For Dialogflow Enterprise customers (the Dialogflow version which is compliant and better for large organizations), Firebase Functions don't make much sense. (And in fact, are not been created within your current GCP project). You rather use the Google Cloud Functions.

Both use functions can make use of HTTP triggers. The way of invoking is different:

GCP:

exports.helloWorld = function helloWorld (request, response) {
  res.send(`Hello from GCP!`);
};

Firebase:

exports.helloWorld = functions.https.onRequest((request, response) => {
  response.send("Hello from Firebase!");
});

The Actions on Google Node JS library (for creating Dialogflow agents with Google Assistant), explains how you can integrate the library within a Firebase Cloud function. Unfortunately, it doesn't explain to you how to integrate it with a GCP Cloud Function.

So here's how you would do this:

As you can see, you can get the request and response headers from the conv object, in the conversation handler function.

NOTE: This example was written for the 2.1.1 version of the Actions on Google NPM package:

package.json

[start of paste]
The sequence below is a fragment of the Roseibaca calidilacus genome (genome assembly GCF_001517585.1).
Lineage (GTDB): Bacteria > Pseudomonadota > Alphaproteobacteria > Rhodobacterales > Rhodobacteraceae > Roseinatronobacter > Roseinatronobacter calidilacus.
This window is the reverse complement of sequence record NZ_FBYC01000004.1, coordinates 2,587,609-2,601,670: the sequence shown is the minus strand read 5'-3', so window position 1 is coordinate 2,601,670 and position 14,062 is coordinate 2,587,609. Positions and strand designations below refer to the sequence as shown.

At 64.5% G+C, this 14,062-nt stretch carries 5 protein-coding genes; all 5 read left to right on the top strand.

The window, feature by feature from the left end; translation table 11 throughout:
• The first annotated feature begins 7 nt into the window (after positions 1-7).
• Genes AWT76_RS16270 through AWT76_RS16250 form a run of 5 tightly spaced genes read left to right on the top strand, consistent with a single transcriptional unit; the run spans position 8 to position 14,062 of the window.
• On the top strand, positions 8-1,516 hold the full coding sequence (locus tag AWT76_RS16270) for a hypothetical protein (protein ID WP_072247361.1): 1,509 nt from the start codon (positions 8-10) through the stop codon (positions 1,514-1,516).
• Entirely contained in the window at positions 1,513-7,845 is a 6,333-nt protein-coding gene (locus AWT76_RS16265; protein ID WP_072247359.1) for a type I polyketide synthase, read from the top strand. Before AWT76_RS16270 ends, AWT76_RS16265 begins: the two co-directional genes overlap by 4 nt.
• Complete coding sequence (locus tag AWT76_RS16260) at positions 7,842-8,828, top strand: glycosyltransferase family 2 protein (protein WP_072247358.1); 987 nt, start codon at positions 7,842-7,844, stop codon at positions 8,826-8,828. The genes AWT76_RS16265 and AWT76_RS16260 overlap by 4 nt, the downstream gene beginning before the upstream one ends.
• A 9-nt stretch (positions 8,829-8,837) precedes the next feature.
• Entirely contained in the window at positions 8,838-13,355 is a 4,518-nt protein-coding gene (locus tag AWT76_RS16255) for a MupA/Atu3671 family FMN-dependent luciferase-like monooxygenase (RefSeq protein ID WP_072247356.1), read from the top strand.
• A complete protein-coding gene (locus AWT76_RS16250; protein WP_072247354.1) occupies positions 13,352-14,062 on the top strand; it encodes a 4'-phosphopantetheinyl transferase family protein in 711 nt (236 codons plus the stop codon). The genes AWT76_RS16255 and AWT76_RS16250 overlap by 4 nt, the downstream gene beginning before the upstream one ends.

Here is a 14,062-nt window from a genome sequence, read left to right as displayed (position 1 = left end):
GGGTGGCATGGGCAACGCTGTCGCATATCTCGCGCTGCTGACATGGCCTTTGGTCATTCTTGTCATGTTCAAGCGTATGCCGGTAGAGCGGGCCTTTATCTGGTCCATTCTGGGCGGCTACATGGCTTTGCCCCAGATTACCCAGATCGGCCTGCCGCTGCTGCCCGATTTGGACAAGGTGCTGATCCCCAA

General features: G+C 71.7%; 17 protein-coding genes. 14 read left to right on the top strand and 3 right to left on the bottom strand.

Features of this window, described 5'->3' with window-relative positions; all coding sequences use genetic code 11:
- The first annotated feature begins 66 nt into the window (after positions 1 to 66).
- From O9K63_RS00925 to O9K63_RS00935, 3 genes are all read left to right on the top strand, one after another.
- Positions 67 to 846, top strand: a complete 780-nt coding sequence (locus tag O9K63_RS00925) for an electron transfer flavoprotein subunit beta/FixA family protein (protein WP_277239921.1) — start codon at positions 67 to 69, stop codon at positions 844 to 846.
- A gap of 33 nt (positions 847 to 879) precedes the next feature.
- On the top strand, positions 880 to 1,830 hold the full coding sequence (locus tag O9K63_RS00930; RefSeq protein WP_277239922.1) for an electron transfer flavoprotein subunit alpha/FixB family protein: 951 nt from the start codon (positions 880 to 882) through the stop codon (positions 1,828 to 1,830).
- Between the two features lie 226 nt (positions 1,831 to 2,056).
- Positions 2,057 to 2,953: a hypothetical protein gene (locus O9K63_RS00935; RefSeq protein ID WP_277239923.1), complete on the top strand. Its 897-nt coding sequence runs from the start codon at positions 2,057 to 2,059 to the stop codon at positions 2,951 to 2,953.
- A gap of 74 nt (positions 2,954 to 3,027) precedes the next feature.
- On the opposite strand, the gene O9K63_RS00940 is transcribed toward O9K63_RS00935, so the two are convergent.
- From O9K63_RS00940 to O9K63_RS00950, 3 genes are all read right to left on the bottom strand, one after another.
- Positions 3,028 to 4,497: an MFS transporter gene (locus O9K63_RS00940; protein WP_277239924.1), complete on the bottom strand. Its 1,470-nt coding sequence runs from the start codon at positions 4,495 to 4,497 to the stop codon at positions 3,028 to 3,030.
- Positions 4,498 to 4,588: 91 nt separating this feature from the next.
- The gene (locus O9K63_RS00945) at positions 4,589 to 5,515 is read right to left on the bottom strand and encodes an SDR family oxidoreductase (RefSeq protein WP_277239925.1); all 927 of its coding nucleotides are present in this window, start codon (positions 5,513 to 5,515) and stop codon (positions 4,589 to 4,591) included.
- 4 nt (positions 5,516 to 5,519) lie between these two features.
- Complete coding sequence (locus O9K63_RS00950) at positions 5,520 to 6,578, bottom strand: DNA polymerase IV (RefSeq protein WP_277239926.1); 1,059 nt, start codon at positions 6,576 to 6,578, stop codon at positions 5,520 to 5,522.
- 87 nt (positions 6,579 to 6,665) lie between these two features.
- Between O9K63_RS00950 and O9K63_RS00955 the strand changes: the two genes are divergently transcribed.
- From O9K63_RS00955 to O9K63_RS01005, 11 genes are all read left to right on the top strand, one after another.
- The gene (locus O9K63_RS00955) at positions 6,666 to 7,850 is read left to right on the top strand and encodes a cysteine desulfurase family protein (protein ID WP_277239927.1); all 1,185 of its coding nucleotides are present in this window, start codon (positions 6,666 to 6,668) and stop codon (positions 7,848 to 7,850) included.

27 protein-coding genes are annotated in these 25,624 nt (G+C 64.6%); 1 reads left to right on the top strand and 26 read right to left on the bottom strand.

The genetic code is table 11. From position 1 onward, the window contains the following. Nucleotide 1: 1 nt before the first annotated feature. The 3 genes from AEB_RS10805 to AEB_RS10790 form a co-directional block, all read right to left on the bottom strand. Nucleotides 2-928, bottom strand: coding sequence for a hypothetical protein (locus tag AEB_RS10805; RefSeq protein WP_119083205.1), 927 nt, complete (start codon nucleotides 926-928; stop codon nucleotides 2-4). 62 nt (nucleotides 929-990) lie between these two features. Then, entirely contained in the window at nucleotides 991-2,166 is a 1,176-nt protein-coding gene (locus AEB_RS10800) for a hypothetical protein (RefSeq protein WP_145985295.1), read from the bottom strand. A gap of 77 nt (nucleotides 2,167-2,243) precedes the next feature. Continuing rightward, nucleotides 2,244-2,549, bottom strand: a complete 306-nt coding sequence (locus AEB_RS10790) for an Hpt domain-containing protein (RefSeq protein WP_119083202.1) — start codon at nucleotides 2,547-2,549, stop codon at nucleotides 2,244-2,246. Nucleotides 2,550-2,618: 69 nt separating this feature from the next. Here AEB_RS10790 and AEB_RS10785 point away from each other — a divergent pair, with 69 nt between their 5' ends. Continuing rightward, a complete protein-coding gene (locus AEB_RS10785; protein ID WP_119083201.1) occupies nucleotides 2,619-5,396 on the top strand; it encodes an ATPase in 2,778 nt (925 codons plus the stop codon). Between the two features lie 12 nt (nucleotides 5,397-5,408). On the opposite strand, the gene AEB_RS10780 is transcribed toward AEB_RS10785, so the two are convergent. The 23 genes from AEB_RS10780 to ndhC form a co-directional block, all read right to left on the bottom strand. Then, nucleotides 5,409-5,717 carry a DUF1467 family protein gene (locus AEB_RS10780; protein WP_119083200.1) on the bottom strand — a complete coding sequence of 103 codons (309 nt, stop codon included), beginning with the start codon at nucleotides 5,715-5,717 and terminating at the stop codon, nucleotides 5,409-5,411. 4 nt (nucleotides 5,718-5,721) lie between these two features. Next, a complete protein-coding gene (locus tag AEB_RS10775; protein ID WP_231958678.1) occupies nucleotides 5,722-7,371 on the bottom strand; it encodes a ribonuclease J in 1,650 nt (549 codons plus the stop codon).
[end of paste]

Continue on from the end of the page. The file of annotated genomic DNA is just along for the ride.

{
    "name": "Demo",
    "description": "Google Assistant with Dialogflow Enterprise",
    "version": "1.0.0",
    "license": "Apache-2.0",
    "author": "Lee Boonstra",
    "engines": {
        "node": "^6.11.5"
    },
    "dependencies": {
        "actions-on-google": "2.1.1"
    }
}

Video: DLP & Vision API demo @ Google Cloud Summit Munich

Posted on in Machine Learning

At the Google Cloud Summit event in Munich, I presented the Vision API and DLP API for 3000+ IT professionals:

DLP API demo

Vision API demo

VIDEO: Google Cloud Summit Paris, Keynote: Video Intelligence

Posted on in GCP Machine Learning

At the Google Cloud Summit event in Paris, I presented the Video Intelligence API for 3000+ IT professionals: